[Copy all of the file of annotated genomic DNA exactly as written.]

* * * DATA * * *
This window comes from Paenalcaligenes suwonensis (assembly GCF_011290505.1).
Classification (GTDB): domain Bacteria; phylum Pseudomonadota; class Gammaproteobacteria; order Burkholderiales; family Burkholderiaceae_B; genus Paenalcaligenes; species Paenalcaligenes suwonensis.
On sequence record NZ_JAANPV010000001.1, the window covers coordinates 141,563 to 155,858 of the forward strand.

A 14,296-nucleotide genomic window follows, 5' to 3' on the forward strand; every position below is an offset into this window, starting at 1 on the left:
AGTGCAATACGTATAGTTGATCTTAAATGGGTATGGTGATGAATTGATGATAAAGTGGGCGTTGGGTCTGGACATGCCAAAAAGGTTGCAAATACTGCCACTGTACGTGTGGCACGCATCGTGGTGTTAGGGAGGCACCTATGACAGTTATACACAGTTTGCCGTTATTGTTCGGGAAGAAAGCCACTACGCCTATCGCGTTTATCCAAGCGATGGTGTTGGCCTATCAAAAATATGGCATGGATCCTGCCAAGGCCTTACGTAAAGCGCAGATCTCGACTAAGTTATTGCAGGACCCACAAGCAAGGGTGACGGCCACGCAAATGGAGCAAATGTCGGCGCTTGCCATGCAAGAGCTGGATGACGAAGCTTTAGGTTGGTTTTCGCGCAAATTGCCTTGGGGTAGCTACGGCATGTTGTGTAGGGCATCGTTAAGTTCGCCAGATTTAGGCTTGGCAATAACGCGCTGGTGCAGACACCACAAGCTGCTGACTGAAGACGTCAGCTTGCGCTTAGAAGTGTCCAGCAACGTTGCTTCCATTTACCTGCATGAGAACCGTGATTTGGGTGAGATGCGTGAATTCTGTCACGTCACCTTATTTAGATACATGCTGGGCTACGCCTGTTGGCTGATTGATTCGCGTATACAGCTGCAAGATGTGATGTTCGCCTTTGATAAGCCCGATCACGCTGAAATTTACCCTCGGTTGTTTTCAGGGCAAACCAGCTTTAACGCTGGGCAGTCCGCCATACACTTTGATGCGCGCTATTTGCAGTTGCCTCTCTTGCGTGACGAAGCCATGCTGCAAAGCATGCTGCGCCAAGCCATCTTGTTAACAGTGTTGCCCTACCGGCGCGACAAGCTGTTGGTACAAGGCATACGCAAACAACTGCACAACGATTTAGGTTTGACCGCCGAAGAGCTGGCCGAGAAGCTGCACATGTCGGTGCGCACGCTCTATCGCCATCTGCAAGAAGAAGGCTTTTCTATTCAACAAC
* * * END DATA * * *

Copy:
This window comes from Paenalcaligenes suwonensis (assembly GCF_011290505.1).
Classification (GTDB): domain Bacteria; phylum Pseudomonadota; class Gammaproteobacteria; order Burkholderiales; family Burkholderiaceae_B; genus Paenalcaligenes; species Paenalcaligenes suwonensis.
On sequence record NZ_JAANPV010000001.1, the window covers coordinates 141,563 to 155,858 of the forward strand.

A 14,296-nucleotide genomic window follows, 5' to 3' on the forward strand; every position below is an offset into this window, starting at 1 on the left:
AGTGCAATACGTATAGTTGATCTTAAATGGGTATGGTGATGAATTGATGATAAAGTGGGCGTTGGGTCTGGACATGCCAAAAAGGTTGCAAATACTGCCACTGTACGTGTGGCACGCATCGTGGTGTTAGGGAGGCACCTATGACAGTTATACACAGTTTGCCGTTATTGTTCGGGAAGAAAGCCACTACGCCTATCGCGTTTATCCAAGCGATGGTGTTGGCCTATCAAAAATATGGCATGGATCCTGCCAAGGCCTTACGTAAAGCGCAGATCTCGACTAAGTTATTGCAGGACCCACAAGCAAGGGTGACGGCCACGCAAATGGAGCAAATGTCGGCGCTTGCCATGCAAGAGCTGGATGACGAAGCTTTAGGTTGGTTTTCGCGCAAATTGCCTTGGGGTAGCTACGGCATGTTGTGTAGGGCATCGTTAAGTTCGCCAGATTTAGGCTTGGCAATAACGCGCTGGTGCAGACACCACAAGCTGCTGACTGAAGACGTCAGCTTGCGCTTAGAAGTGTCCAGCAACGTTGCTTCCATTTACCTGCATGAGAACCGTGATTTGGGTGAGATGCGTGAATTCTGTCACGTCACCTTATTTAGATACATGCTGGGCTACGCCTGTTGGCTGATTGATTCGCGTATACAGCTGCAAGATGTGATGTTCGCCTTTGATAAGCCCGATCACGCTGAAATTTACCCTCGGTTGTTTTCAGGGCAAACCAGCTTTAACGCTGGGCAGTCCGCCATACACTTTGATGCGCGCTATTTGCAGTTGCCTCTCTTGCGTGACGAAGCCATGCTGCAAAGCATGCTGCGCCAAGCCATCTTGTTAACAGTGTTGCCCTACCGGCGCGACAAGCTGTTGGTACAAGGCATACGCAAACAACTGCACAACGATTTAGGTTTGACCGCCGAAGAGCTGGCCGAGAAGCTGCACATGTCGGTGCGCACGCTCTATCGCCATCTGCAAGAAGAAGGCTTTTCTATTCAACAAC